If you are hinting that municipal workers can go down the list in a telephone book or the Chamber of Commerce directory and become familiar with faith communities and their particular leaders, I’ll grant you that is certainly possible. If you are hinting that municipal workers through their day-to-day contacts and operations acquire knowledge of religious communities and faith communities in their territory I’ll grant you that one, too. But if you are advocating that either of those situations makes the municipal worker (I’m not quite certain what you mean by “municipal worker,” a term that includes everything from the town supervisor to the local waste collection engineer or sewerage treatment plant laborer. You haven’t been clear on that.) the municpal worker competent to provide information on or to recommend a “religious leader” or a pastoral or spiritual care provider as being professionally competent, I don’t buy that for a minute. That’s not the kind of recommendation I or anyone else seriously interested in religion or spirituality should have to rely on. Now it would be the job of the town chaplain to be the community outreach person to faith and religious communities locally and more regionally and to know a fair amount about the community, it’s leaders, etc. That’s part of the chaplain’s job, and he has or should have received professional training in doing that.

        You hint that the municipal works should be capable of making a spiritual assessment of the inquirer’s needs. That’s a forgivable error. Spiritual assessment is like taking a medical history, my friend, either you do it right and help or you do it wrong and harm. But you do make a very good point at the end of your comment by mentioning that by providing such information the municipal worker may navigate perilously close to violating establishment law. That’s again why a trained chaplain is the only way to go.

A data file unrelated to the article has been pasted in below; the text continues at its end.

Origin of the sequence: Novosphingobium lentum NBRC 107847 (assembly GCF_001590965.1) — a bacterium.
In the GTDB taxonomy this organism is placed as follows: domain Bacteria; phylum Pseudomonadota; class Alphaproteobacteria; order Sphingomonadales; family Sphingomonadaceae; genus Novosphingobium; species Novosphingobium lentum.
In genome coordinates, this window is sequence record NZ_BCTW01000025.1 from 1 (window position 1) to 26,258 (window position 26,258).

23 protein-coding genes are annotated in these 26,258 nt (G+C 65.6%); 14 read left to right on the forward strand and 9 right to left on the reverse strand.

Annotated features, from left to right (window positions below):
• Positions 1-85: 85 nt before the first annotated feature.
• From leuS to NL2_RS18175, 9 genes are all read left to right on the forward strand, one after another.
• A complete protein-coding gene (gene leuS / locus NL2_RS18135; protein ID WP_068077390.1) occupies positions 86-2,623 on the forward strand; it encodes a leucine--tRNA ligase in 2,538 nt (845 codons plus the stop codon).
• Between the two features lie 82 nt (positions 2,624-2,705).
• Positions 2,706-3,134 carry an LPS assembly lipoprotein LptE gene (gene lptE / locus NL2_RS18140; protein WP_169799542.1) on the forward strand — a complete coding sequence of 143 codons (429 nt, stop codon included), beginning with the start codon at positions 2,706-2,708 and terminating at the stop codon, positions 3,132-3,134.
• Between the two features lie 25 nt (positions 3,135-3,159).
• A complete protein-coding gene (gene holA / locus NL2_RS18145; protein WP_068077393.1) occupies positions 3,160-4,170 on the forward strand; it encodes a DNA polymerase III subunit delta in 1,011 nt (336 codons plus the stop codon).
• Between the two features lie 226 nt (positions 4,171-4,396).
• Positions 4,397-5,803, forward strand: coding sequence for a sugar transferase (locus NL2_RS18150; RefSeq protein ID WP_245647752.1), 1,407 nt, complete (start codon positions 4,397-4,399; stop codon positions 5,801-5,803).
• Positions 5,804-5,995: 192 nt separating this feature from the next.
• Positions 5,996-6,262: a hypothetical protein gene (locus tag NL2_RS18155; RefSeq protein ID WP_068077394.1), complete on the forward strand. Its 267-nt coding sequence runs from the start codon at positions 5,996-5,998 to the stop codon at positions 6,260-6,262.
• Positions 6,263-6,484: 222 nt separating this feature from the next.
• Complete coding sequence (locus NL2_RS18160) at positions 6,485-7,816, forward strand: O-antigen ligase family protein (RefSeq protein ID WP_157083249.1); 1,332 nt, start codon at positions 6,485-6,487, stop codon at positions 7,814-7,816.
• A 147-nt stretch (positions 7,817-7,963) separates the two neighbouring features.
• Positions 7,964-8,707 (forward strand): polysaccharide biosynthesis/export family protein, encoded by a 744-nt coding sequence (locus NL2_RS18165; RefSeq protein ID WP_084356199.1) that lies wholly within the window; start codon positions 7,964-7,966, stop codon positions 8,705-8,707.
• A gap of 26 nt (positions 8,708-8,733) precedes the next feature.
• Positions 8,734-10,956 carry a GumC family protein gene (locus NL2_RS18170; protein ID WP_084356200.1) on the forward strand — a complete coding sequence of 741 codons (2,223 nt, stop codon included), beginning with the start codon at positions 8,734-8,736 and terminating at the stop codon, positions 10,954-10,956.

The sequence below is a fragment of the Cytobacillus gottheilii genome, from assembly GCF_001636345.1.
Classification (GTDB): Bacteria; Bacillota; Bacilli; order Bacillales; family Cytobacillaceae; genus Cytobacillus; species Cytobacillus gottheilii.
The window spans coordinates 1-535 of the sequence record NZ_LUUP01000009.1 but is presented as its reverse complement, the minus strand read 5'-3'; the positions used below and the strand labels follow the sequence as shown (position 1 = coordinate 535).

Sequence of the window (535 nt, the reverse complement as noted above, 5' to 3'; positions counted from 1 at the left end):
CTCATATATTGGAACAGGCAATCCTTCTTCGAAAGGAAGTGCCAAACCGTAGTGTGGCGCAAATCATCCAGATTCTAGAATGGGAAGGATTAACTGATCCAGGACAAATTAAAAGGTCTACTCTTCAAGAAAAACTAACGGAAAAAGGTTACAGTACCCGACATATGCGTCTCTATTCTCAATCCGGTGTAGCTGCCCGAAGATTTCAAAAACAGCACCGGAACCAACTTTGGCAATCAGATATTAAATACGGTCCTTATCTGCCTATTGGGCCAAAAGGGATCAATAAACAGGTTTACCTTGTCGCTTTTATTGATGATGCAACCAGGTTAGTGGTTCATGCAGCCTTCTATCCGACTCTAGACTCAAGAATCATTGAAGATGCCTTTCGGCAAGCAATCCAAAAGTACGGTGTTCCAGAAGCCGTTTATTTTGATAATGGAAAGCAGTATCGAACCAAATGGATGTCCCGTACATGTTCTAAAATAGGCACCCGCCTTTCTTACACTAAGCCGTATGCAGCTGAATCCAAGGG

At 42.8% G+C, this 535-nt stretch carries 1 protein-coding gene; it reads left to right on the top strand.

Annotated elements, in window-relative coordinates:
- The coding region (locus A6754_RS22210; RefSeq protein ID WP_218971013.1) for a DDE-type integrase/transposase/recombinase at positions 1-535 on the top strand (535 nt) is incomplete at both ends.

The link you provide is an excellent resource and I think that every town should provide such a resource to visitors and to residents alike. But there’s a difference between providing information and providing advice. What the brochure does is provide information (unless it makes the mistake of providing a recommendation) and leaves the decision to the reader. That’s a good thing and that’s where it shoud stop in the case of the municipal worker. The chaplain, on the other hand, would have the expertise to comment and recommend, if asked, and to critique, if asked. Big difference.